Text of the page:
We must not forget that Bombardier is a company that, with its Canadian presence, promotes the quality of Canadian jobs and the goods manufactured here in Canada. Canada and the provinces, especially Quebec and Ontario, have invested billions of dollars in the aerospace industry in the last 20 years. This sector of the Canadian economy is extremely important. The Canadian aerospace network is very important. The quality of the goods manufactured here in Canada is recognized around the world.
Bombardier is renowned not just for the quality of its aerospace products, but also for its excellent train cars, subway cars and streetcars. These cars are manufactured in a few locations in Canada, including a plant in La Pocatière, where I was born and continue to live. This plant currently provides 400 jobs. As we speak, it is completing the contract for the Montreal subway. This is an extremely sophisticated and well-developed train. With a suite of innovations, it is one of the best trains in the world, just as the Bombardier plane is one of the best in the world.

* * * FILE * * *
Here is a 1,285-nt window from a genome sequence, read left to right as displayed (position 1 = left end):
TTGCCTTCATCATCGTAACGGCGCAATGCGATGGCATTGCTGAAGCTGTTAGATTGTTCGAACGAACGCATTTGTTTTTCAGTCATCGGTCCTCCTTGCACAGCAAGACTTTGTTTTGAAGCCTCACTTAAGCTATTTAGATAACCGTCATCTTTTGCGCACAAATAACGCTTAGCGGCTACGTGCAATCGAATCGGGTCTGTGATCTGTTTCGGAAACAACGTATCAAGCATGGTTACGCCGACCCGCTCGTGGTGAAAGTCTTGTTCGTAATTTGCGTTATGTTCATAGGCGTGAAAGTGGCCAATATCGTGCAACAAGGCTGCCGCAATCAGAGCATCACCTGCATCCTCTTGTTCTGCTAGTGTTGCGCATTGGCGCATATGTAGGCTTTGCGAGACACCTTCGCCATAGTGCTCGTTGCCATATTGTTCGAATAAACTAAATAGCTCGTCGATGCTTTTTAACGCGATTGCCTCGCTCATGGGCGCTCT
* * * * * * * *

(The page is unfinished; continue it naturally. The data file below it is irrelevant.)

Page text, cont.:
Therefore, I am well positioned to speak about the importance of Bombardier, because this company was in a sense born in La Pocatière with the manufacture of Ski-Doo snowmobiles. After that there was the first contract with Montreal and New York, which led to the expansion of the La Pocatière plant.
At one time, 1,200 people were working at the La Pocatière plant on the New York City contract. There is no doubt that a plant like that is important to our community.
Bombardier forms a whole; it is a company that operates in various sectors. If something goes wrong in one sector, things could go wrong everywhere. Right now, Bombardier has invested a significant amount of money in developing this airplane, which would be very welcome in Toronto. As a result, there is now a weak link at Bombardier, which is the aerospace sector.